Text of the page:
Previous Challenge Entry (Level 1 – Beginner)
Topic: Melody (08/24/06)
TITLE: The Melody of My Father's Love
By Preacher Johnson
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My name is Jennifer. I am in my twenties and the youngest of my parents children. It is late, well after midnight but I know there is a 99% chance we’ll hear the first notes of the melody of my father’s love as soon as I open the door.
Watch your step. Hear that? Yes, I’m talking about the snoring. Come let’s go through the kitchen into the living room. Dad will be on the couch.
I could sit here all night and listen to that sound of love. Yes, I’m still talking about the snoring. See, my daddy loves me, he has always waited up for me. He’s older now and I think he falls asleep earlier but he is waiting for me nonetheless. He could have gone to bed, after all, I’ve never not come home, but he waits. Each snore is a note of the song of his life, the melody of my father’s love.
Take a look at the book on his chest, it’s written by Charles Finney. He was a great preacher of the 1800s. Every late night I come in it’s either Daddy’s Bible or a book from a great minister of the past. Those books are another part of the melody of Daddy’s love. He reads them day and night, but, when he wasn’t reading he was teaching them to me and my siblings. He taught us about faith, hope and charity from those books and most importantly from his life. He taught us to read, to seek the answers to the questions of life. He raised us to do the one thing he never wanted us to do: leave home. He prepared us the best he could.
See his shirt? It has the emblem for his favorite baseball team, another thing that tells me he loves me. How? Through sports he taught us to be competitive but to be fair, to have a passion for something but not to put it out of perspective. He loves baseball and he would take us to games, but we didn’t go for the game. We went for each other. Many dads because they love winning more, don’t realize it but they teach their kids that other people are not important. Through sports our dad taught us everyone has value. If someone hit home runs all the time or struck out every time up Dad would always tell us, “Don’t boo, Christ died for that guy. Or, don’t cheer too loud, Christ gets the glory! ”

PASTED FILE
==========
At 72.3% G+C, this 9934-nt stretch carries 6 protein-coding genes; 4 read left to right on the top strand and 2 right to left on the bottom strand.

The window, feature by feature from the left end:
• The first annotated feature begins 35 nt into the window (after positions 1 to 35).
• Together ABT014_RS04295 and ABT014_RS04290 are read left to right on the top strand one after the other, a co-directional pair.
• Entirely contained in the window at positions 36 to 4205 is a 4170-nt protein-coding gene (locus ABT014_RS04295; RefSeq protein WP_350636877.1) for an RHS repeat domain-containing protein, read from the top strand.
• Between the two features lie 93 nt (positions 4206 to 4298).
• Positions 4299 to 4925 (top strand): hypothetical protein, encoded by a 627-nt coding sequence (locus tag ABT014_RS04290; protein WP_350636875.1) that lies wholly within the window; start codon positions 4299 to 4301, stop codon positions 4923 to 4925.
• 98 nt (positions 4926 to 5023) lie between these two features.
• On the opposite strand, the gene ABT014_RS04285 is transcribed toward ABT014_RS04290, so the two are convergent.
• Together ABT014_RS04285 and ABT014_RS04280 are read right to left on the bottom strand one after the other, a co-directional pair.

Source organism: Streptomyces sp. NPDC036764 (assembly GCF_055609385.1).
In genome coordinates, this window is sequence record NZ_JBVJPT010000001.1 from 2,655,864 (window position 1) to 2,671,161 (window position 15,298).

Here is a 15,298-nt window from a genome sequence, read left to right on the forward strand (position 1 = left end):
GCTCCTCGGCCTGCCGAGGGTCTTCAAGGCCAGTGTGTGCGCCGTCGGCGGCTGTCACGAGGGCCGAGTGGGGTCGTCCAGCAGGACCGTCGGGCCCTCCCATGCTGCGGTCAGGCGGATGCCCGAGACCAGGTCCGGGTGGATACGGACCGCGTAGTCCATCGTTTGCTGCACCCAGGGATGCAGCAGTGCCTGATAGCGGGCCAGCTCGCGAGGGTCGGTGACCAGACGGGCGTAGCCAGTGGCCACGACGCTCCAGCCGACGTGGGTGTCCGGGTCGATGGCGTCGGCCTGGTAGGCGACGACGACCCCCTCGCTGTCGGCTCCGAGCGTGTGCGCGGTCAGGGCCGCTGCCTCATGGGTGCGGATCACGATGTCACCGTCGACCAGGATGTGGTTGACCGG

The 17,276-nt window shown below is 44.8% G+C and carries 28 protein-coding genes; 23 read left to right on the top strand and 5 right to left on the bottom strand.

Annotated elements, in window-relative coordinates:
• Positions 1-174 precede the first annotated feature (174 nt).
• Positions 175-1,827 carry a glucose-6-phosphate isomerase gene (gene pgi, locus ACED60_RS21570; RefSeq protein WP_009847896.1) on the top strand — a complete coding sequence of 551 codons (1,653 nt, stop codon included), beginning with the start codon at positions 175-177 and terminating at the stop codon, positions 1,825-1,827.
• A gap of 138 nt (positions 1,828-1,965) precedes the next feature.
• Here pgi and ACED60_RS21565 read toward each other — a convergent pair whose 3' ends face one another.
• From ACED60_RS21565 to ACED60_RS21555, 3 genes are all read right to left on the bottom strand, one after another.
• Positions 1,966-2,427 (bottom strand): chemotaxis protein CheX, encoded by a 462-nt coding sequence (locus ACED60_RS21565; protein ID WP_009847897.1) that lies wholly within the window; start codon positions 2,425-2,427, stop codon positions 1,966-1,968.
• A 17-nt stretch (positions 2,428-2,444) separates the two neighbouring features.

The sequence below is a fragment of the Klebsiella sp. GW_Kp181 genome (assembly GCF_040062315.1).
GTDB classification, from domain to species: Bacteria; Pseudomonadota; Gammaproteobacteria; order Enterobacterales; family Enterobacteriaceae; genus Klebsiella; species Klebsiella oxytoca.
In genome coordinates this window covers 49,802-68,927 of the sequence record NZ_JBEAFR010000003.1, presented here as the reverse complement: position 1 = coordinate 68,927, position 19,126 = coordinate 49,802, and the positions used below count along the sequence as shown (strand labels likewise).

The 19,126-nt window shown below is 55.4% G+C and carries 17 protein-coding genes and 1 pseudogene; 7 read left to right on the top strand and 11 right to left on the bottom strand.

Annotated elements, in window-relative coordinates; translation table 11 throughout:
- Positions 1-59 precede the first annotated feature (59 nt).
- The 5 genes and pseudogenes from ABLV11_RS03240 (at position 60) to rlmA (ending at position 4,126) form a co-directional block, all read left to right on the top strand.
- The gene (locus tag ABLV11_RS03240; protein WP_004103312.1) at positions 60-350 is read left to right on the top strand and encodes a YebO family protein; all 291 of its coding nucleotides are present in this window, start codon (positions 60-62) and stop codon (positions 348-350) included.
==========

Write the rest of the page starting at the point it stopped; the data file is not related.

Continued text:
Notice his fingernails. That’s right, but they are definitely not manicured. Never have been. I’m twenty five years old and I’ve never seen him use nail clippers or a file. He bites them, just another note of the melody of his love. How so you ask? I’m sure he bit some off tonight waiting for his baby to come home. He wouldn’t worry about me if he didn’t love me.
Now look at one last thing. On the table next to the couch, right there by his head are his wallet and his keys. Notice how his shoes with socks are right under his wallet and keys on the floor. He didn’t have his shoes on or his stuff in his pockets because he had enough faith in me and the Lord to relax, knowing I would eventually be okay. But everything is right there, he would be ready to leave within seconds if I needed him. His love is always ready for action.
This is my Dad, and the notes in the melody of his love for me will never be fully numbered.
“Dad, Dad, it’s me, Jennifer. I’m home.”
“Oh Jennifer it’s so nice to see you. I tried to stay up but . . . ”
“It’s okay Dad I know. We both need to get our rest. We should be getting off to bed.”
“Did you just get home?”
“I’ve been home a little while just listening to your snore.”
“Good night Jennifer.”
“Good night Dad. I love you.”
“I love you too.”
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